What does being an Asian American mean to you?
Being an Asian American means having the opportunity to experience life in a different cultural, social and spiritual way. Growing up, both American and Chinese cultures heavily influenced the way I perceive the world. Plus, it’s a lot of fun getting to have two different life experiences at the same time!

How would you describe yourself in 3 words?
I’m curious, creative and evolving. I have a permanent craving for adventure and learning about new cultures. Exciting experiences feed my need to learn as much as I can about the world and they influence the way I create my novels’ characters and environments.

What does success look like to you?
Success to me isn’t just reaching a set goal. Success is also knowing how to enjoy the journey getting there. For example, my idea of a successful writing career isn’t just about becoming a published author on a best sellers list; it’s also about enjoying the excitement and challenge of things like writing competitions and pitching to agents.  It’s important to have fun and appreciate the small wins before you get to the “big win.”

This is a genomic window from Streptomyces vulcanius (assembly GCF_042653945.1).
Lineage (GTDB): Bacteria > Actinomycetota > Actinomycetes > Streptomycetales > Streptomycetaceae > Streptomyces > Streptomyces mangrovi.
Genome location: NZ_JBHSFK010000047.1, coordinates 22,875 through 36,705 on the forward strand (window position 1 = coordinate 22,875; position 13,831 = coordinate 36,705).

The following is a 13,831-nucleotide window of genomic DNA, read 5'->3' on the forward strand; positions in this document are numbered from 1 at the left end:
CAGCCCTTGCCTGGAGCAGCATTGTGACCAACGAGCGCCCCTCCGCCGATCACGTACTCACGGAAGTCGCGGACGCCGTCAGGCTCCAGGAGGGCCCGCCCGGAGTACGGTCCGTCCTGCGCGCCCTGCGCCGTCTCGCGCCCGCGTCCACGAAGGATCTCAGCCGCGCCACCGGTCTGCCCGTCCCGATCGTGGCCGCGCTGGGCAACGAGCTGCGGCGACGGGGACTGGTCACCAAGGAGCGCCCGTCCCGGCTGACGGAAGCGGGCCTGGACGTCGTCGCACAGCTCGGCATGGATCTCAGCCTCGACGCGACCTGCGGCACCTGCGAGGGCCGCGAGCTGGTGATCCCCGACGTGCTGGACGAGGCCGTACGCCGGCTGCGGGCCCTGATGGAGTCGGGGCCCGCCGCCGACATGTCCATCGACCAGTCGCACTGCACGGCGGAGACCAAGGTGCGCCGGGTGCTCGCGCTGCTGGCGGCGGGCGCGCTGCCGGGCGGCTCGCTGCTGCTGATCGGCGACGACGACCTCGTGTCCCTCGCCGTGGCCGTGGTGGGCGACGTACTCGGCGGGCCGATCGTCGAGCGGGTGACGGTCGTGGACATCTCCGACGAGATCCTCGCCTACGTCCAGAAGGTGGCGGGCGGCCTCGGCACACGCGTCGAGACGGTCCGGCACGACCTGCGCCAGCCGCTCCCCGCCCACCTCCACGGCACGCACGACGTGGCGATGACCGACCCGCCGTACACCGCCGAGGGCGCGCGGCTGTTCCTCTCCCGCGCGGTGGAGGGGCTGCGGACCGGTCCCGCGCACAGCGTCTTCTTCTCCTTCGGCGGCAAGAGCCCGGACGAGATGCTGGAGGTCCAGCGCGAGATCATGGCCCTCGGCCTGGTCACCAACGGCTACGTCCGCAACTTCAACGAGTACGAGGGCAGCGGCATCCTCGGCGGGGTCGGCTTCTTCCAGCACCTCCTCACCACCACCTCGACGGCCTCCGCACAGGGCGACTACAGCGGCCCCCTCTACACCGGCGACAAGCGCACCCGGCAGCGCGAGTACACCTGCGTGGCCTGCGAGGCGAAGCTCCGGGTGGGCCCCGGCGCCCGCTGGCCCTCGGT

If you could give your younger self professional advice, what would it be?
I worked hard in high school and college to earn enough credits to graduate early. I’m competitive by nature. I was so eager to join the workforce that I didn’t give myself enough time to network and build up contacts that can help me in my career. In retrospect, I wish I had listened to my parents’ advice to slow down. They told me to take the time to learn and process things. I could’ve learned a new skillset, met new people and studied abroad. I could have explored career opportunities instead of graduating early. I made sure that I didn’t make the same mistake again when I went back to school to get my MBA. I applied that learning to my career as well. Now, I focus more on balancing relationship building and learning new skills alongside work quality and efficiency. 

Joy Lucas - Lead Consultant, AT&T Partner Solutions